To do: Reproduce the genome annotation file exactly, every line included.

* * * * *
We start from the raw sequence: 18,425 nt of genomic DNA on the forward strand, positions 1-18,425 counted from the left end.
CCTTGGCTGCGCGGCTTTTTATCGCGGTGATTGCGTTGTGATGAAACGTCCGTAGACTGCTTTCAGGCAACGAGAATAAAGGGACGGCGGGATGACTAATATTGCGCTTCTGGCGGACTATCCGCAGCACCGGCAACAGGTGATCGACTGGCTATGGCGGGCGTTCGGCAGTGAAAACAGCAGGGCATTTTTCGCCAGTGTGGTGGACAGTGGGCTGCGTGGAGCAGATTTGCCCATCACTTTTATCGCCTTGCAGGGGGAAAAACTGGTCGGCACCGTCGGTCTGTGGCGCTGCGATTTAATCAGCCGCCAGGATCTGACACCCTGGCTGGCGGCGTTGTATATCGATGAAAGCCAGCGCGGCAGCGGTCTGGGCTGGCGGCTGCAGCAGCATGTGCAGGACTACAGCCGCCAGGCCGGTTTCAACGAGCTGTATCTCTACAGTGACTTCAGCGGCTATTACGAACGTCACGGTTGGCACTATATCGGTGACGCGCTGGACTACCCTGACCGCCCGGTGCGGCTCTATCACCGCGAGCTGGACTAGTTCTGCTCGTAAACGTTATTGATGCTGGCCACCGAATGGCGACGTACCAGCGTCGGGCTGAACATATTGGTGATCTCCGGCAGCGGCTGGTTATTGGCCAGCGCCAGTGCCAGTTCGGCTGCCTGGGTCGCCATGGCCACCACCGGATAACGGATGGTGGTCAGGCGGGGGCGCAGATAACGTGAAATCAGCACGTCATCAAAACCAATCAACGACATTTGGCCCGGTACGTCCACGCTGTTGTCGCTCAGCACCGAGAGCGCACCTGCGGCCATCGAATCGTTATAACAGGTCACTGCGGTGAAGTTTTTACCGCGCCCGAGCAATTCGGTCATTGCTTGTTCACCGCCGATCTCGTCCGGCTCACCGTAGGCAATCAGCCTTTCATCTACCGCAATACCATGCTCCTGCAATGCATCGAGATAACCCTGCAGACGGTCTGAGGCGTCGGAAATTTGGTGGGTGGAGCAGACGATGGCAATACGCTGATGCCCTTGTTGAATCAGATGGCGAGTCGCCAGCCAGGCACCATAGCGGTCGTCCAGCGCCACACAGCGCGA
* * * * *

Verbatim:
We start from the raw sequence: 18,425 nt of genomic DNA on the forward strand, positions 1-18,425 counted from the left end.
CCTTGGCTGCGCGGCTTTTTATCGCGGTGATTGCGTTGTGATGAAACGTCCGTAGACTGCTTTCAGGCAACGAGAATAAAGGGACGGCGGGATGACTAATATTGCGCTTCTGGCGGACTATCCGCAGCACCGGCAACAGGTGATCGACTGGCTATGGCGGGCGTTCGGCAGTGAAAACAGCAGGGCATTTTTCGCCAGTGTGGTGGACAGTGGGCTGCGTGGAGCAGATTTGCCCATCACTTTTATCGCCTTGCAGGGGGAAAAACTGGTCGGCACCGTCGGTCTGTGGCGCTGCGATTTAATCAGCCGCCAGGATCTGACACCCTGGCTGGCGGCGTTGTATATCGATGAAAGCCAGCGCGGCAGCGGTCTGGGCTGGCGGCTGCAGCAGCATGTGCAGGACTACAGCCGCCAGGCCGGTTTCAACGAGCTGTATCTCTACAGTGACTTCAGCGGCTATTACGAACGTCACGGTTGGCACTATATCGGTGACGCGCTGGACTACCCTGACCGCCCGGTGCGGCTCTATCACCGCGAGCTGGACTAGTTCTGCTCGTAAACGTTATTGATGCTGGCCACCGAATGGCGACGTACCAGCGTCGGGCTGAACATATTGGTGATCTCCGGCAGCGGCTGGTTATTGGCCAGCGCCAGTGCCAGTTCGGCTGCCTGGGTCGCCATGGCCACCACCGGATAACGGATGGTGGTCAGGCGGGGGCGCAGATAACGTGAAATCAGCACGTCATCAAAACCAATCAACGACATTTGGCCCGGTACGTCCACGCTGTTGTCGCTCAGCACCGAGAGCGCACCTGCGGCCATCGAATCGTTATAACAGGTCACTGCGGTGAAGTTTTTACCGCGCCCGAGCAATTCGGTCATTGCTTGTTCACCGCCGATCTCGTCCGGCTCACCGTAGGCAATCAGCCTTTCATCTACCGCAATACCATGCTCCTGCAATGCATCGAGATAACCCTGCAGACGGTCTGAGGCGTCGGAAATTTGGTGGGTGGAGCAGACGATGGCAATACGCTGATGCCCTTGTTGAATCAGATGGCGAGTCGCCAGCCAGGCACCATAGCGGTCGTCCAGCGCCACACAGCGCGA